Port reservation on Windows Server 2008 and 2008 R2 included SBS 2011

Jan 28

If you need to reserve a port in Windows Server 2008, 2008 R2 or SBS 2001 (which is in fact a 2008 R2), it does not make any sense to modify the registry value




as indicated at in the Microsoft KB 812873, because Windows Server 2008 and 2008 R2 does not support this setting anymore.
You need to request a hotfix from this page KB 2665809, install it and then you can control your port ranges with the commands (from an administrative command prompt of course):

netsh int ipv4 show excludedportrange protocol=tcp

to display active reservations, and add with

netsh int ipv4 add excludedportrange protocol=tcp startport=8000 numberofports=1

The command is documented at the MS KB page where you can find the hotfix.

Open firewall from your application

Jan 28

Since I had added SSL support to the SMTP sending from my application using stunnel, some users don’t opened up the firewall when requested from the operating system (from Windows Vista up).

Therefore I needed to open up the firewall directly from the application.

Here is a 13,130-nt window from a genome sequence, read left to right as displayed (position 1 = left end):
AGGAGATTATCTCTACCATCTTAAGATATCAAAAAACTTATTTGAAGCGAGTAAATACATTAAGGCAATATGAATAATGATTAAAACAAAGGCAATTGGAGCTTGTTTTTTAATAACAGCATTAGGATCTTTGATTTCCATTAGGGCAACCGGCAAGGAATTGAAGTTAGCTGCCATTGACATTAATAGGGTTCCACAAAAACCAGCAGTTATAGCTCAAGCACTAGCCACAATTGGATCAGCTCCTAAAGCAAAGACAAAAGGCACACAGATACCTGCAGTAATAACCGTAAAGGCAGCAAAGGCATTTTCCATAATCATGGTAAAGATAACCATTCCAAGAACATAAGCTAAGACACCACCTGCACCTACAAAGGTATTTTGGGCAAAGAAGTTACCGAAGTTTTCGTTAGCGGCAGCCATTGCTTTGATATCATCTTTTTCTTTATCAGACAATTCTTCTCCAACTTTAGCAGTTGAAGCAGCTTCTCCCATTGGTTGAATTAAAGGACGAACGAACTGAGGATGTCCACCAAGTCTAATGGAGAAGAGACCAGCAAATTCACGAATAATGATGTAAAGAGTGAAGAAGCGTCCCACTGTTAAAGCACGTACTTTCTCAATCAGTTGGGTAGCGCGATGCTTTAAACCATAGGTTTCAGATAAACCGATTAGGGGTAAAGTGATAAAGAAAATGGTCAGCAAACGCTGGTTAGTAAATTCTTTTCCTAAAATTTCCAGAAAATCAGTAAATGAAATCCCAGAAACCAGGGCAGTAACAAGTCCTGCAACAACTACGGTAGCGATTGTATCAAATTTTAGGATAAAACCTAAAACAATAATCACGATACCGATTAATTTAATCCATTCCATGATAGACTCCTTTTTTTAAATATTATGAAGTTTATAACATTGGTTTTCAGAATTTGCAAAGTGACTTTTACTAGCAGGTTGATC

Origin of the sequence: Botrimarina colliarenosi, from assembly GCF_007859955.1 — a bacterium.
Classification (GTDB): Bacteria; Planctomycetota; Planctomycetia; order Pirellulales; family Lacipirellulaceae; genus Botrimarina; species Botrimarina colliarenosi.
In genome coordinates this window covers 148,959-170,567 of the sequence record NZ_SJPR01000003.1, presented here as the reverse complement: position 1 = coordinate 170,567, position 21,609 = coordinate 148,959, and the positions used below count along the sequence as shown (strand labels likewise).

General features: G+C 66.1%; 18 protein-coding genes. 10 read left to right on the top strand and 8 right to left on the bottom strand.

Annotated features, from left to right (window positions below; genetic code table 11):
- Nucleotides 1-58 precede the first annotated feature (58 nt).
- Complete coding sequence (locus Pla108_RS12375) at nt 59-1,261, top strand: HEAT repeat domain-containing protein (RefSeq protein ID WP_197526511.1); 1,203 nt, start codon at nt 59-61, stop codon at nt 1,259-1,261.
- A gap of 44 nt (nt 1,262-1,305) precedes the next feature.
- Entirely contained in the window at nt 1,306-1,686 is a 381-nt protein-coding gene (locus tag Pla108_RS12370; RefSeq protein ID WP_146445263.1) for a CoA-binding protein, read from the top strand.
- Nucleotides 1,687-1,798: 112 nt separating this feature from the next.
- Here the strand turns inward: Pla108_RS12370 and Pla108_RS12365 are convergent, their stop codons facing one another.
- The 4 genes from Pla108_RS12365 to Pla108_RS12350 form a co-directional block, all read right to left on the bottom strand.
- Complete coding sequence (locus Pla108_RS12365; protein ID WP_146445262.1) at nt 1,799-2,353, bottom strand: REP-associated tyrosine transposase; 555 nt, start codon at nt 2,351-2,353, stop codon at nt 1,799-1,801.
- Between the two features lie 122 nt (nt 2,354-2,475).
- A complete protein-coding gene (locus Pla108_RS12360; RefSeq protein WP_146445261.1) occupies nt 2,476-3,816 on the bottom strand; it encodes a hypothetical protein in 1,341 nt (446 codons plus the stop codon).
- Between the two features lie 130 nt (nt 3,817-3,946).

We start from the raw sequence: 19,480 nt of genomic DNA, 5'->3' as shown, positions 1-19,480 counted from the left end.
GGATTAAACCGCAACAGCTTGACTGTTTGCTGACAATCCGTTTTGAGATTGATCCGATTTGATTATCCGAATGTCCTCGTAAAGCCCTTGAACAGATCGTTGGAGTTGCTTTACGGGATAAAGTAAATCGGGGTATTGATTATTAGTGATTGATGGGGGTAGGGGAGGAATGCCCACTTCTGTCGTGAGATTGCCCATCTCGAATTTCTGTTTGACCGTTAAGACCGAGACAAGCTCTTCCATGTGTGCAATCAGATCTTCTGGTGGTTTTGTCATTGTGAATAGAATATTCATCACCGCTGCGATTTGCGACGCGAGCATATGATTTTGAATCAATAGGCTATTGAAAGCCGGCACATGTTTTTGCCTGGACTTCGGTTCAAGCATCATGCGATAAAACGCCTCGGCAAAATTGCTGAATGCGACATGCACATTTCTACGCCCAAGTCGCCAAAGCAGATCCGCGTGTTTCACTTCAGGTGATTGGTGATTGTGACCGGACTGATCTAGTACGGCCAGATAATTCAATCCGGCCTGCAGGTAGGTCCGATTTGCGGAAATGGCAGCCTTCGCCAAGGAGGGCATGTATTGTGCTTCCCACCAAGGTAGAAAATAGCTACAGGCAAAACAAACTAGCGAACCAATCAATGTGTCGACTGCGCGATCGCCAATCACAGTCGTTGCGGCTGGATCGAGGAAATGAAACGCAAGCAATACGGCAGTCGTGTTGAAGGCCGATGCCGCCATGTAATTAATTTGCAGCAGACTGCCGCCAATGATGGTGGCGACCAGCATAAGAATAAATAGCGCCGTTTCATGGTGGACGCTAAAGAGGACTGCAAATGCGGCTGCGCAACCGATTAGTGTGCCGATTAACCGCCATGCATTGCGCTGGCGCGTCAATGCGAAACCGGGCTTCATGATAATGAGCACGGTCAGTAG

Since I don’t like to have run the application with elevated rights, I decided to make this change from an external app to spawn from my own application.

It is very simply to add a firewall rule using the netsh command:

netsh advfirewall firewall add rule name=”stunnel” dir=in action=allow program=”c:\tools\stunnel.exe” enable=yes profile=any

(where the stunnel.exe path should be adapted to your own settings).

The problem now was that this command needed to be run with elevated rights, and there is no option to do so.
After a quick search on the internet, I found elevate.exe – a small .NET executable that does what I need: launch a program with elevated rights.

So it was easy: launch elevate.exe (downloadable with sources) and pass as command line the call to netsh.exe.